One of the most revolutionary aspects of the program is the way in which automation is visualized. Time is shown as the Z-axis (back to front).
The past is in the distance and time moves forward until you get to the the present moment in the middle of the screen.

The major advantage is that you can see the relationships of all of the settings at any one moment. Current “line” automation does not show you any usable relationships between the information. The other big advantage is that you use this window to create automation in real time by dragging spheres around while the mix is playing.

When mixing in Virtual Reality this timeline will appear as a tunnel of time. You will be able to go to the past or future to change any parameter of the mix.


More Engrossing – When you see the mix visually you are incorporating more of your senses in the musical process. The more senses you use (especially in a fleeting artistic endeavor such as mixing sound) the more your entire being is engulfed in the experience. And, the more you are engrossed in all of the details the easier it is to come up with a great mix.

More Intuitive – Pictures of sounds are one logical step closer to the music you are mixing than faders and knobs on a console. Manipulating visuals of the sounds themselves is much more intuitive than pictures of a console. Pictures of sounds are more like music than knobs.

More Conducive to the Creative Process – Studio equipment is notorious for getting in the way of the creative process. Faders and knobs on a console distract recording engineers from the music they are trying to mix. Images that are flashing to the music help the user to focus more clearly on the invisible sounds they are mixing.

More Information about the Mix – The visuals provide additional information helpful for the mix. The primary goal of the visual system has been to show “audio masking” visually. Engineers can use this information to discover hidden problems, and best of all, to be able to explain the problem to the band and producer. For example, a bad arrangement becomes clearly evident.

More Perspective – The visual framework provides the engineer with a perspective on all of the possibilities available to the engineer. The framework shows each parameter within each piece of equipment in the studio and how each parameter contributes to an overall mix. With this visual perspective of all that is possible in a mix, a humongous number of possibilities are displayed in a way that puts an array of creative ideas at an engineer’s fingertips.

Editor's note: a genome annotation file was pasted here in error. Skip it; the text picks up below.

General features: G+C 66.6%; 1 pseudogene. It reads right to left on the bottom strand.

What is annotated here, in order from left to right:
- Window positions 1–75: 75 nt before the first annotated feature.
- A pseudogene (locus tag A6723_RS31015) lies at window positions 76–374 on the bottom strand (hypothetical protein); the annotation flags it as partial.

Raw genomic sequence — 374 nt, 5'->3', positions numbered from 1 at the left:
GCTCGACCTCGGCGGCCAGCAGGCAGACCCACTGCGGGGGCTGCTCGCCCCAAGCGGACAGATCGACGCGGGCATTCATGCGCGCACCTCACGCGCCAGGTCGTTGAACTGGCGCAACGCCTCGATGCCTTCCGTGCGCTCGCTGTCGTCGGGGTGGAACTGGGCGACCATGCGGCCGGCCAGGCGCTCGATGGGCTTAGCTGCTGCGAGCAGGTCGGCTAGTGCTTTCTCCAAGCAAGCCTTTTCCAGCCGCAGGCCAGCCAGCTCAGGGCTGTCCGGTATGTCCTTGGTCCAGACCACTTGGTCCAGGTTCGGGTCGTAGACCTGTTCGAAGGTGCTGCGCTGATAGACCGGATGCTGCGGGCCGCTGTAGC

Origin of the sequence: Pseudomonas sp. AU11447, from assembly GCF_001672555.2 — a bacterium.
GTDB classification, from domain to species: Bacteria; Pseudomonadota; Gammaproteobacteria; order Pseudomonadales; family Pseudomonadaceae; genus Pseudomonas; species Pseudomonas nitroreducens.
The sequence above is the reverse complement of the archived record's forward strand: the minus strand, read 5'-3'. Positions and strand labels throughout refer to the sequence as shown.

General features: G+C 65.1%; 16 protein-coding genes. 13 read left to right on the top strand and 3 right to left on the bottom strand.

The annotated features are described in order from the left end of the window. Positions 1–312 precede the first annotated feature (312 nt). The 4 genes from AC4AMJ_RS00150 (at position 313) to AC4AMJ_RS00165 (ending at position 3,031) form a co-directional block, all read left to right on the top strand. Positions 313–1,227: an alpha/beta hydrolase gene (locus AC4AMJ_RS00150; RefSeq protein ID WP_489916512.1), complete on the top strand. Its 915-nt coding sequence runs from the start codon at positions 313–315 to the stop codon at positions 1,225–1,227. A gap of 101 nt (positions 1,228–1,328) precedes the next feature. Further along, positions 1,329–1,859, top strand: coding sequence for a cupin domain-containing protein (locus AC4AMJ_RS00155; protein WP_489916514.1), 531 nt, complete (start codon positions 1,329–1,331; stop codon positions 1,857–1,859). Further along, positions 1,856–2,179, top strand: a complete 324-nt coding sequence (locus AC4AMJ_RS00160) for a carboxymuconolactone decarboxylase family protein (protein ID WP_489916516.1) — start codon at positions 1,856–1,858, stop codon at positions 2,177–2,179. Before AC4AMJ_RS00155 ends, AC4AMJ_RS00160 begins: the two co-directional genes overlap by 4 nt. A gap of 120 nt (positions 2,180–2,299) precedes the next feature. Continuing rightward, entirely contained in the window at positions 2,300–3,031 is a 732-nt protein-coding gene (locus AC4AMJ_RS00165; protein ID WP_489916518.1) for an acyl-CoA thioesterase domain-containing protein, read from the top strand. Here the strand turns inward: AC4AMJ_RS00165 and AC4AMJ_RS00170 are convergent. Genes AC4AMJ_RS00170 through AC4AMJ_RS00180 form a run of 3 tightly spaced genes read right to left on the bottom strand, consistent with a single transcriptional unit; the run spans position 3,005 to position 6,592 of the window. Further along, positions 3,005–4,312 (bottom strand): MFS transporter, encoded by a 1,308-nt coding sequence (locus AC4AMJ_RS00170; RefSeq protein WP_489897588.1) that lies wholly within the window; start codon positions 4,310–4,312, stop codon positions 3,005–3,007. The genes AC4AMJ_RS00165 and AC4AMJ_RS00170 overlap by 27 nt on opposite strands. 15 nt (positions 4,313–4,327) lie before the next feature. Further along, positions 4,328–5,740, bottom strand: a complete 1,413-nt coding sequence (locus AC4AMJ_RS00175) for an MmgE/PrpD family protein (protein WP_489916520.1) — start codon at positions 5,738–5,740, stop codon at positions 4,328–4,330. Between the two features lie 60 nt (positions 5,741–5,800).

More Relationships – The interface shows more than just all of the settings of each piece of equipment in the studio. The interface shows the relationships of all the settings and how they work together to create a mix. After all, it is the relationships of all the settings that really count.

Better Communication – The interface enhances and simplifies the communication process between recording engineer and client (band or producer). The interface is so intuitive that even inexperienced clients will be able to follow the development of the mix and communicate effectively with the engineer.

More Fun – And of course, we mustn’t forget — Flashing 3D visuals are a blast to watch and work with.

“The nature of the medium affects the art you create.”


• What’s it for and what does it do? The Virtual Mixer is an interface that replaces visuals of mixing consoles on the computer screen. Instead of using pictures of faders, we are using pictures of the sounds between the mix.

• Don’t visuals distract you from listening? Actually, they help you focus more on the music you are mixing. Pictures of a mixing board on a computer screen and physical faders, knobs and buttons on a console distract a listener way more. They look nothing like music. Since you have to have some type of interface, why not have one that looks more like the music that you are actually mixing. Also, when you have more different types of stimulus involving all of the senses, you are actually less distracted.

• What’s imaging? Imaging is the apparent placement of sounds between the speakers. It is where we imagine the sounds to be between the speakers.

• How does it aid in better communication? It makes it so that people who know very little about mixing can at least see what is being done every step of the way. It also helps you to focus better on the sounds in the mix — and often helps you to notice sounds that you might be missing or have forgotten.

• How’s it a teaching tool? The visuals are currently being used in the classes at Globe Institute of Recording and Production to explain and show all of the styles of mixes in the world — and to explain how to create all types of mixes with the available studio equipment.

• Why the spheres — why not pictures of instruments? Spheres best represent the reality of the dynamics that actually go on in mixing. They show the exact amount of space that each sound takes up in a mix between the speakers. This is important because of the problem of masking (where one sound hides another). Ultimately, however, you will be able to import any type of visual that you like — from instrument icons, to clouds, to crystals.